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Boro procurement falls short of target by 1.0m tonnes

FE REPORT | September 17, 2020 00:00:00


The government has failed to meet the target of procurement of Boro rice and paddy for this season even after the procurement period was extended by 15 days.

During the period that ended on Tuesday last, the food department has managed to purchase 0.94 million tonnes of rice and paddy against the target of 1.95 million tonnes, registering a shortfall of 1.01 million tonnes.

The directorate general of food (DG Food), which is under the ministry of food, had set the target to procure one million tonnes of boiled Boro rice, 150,000 tonnes of non-boiled rice and 0.8 million tonnes of paddy.

But only 217,000 tonnes of Boro paddy, 632,537 tonnes of boiled rice and 94,347 tonnes of non-boiled rice were procured as of September 15, the last date of procurement.

The government had purchased boiled Boro rice at 36 per kg, non-boiled rice at Tk 35 per kg and paddy at Tk 26 per kg.

The procurement of paddy began on April 26 while rice purchase on May 7.

The procurement drive was originally scheduled to end on August 31, but the time was later extended up to September 15 following poor responses.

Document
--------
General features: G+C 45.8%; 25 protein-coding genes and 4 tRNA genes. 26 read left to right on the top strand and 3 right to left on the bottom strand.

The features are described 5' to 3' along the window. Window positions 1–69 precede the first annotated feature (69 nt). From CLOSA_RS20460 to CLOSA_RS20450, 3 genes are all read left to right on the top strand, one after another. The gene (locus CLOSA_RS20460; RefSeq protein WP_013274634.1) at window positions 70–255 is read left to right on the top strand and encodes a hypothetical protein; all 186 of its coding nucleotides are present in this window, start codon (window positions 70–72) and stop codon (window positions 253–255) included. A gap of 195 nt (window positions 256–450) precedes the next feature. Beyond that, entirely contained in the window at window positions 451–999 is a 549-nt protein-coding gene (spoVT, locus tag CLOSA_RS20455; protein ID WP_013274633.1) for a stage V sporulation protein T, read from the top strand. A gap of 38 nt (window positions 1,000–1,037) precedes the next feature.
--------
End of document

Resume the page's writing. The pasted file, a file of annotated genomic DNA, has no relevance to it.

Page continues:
As the government did not purchase paddy with over 14 per cent moisture, many farmers fail to supply their produce to public warehouses.

On the other hand, Boro growers opted to sell the paddy in the market where the moisture issue does not matter, according to the sector insiders.

Contacted, Director General of DG Food Sarwar Mahmud told the FE on Wednesday that the Covid-19 outbreak and recent prolonged flooding in 33 districts severely hampered the procurement drive, causing a shortfall of over one million tonnes of rice and paddy.

However, there will be no food crisis in the country despite such setback, he said.

The harvesting of Aman paddy would start shortly and if the government can procure Aman paddy and rice as per the target, there will be no shortage of food in the country, he explained.

In this Boro season, farmers have sold their paddy on the open market rather than sell it to the government because they got better price, said the official.

Ensuring fair prices for the produce of the farmers is one of the main goals the government wants to achieve through the procurement drive, he added.

"Farmers are getting better prices for their produce. They are not incurring losses. This is the target of the government," he said.

Presently, the country has now a stock of over 1.4 million tonnes of food grains (rice and wheat).

talhabinhabib@yahoo.com


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